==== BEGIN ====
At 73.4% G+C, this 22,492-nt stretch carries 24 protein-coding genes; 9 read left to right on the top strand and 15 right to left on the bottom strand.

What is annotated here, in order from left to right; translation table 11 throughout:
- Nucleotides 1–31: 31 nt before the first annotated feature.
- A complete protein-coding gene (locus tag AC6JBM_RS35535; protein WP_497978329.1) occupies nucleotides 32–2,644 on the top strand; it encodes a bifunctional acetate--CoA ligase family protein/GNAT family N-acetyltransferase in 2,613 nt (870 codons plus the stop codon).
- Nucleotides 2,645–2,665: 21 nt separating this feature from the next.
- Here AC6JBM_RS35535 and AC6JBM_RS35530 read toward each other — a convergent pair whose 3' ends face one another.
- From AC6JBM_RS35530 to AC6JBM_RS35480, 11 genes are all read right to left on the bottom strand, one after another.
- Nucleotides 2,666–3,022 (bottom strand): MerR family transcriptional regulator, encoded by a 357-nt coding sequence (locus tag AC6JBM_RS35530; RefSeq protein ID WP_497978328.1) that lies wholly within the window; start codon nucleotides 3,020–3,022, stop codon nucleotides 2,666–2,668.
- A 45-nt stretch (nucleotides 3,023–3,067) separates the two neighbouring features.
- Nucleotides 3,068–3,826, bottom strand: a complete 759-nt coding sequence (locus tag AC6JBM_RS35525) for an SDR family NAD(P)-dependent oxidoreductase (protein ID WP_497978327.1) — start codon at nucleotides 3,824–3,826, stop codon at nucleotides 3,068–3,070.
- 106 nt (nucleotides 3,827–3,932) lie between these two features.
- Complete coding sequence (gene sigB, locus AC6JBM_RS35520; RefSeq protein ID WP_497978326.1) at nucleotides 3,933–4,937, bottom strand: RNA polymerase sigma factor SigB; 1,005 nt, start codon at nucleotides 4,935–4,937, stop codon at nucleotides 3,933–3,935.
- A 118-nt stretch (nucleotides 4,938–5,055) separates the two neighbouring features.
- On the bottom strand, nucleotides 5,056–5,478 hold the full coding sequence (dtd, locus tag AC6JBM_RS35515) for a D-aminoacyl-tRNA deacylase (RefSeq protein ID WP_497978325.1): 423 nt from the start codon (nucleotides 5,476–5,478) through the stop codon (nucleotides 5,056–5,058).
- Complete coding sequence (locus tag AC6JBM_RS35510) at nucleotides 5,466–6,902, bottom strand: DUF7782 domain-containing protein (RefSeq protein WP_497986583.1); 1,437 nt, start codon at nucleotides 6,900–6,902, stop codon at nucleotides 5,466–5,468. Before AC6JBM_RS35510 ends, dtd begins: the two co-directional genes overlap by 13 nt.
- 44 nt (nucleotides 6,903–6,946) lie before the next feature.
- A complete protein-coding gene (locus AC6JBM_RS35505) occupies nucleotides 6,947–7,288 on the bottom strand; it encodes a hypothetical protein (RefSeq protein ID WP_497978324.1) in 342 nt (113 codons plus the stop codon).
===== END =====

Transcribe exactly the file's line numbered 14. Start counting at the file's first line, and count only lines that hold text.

- On the bottom strand, nucleotides 5,056–5,478 hold the full coding sequence (dtd, locus tag AC6JBM_RS35515) for a D-aminoacyl-tRNA deacylase (RefSeq protein ID WP_497978325.1): 423 nt from the start codon (nucleotides 5,476–5,478) through the stop codon (nucleotides 5,056–5,058).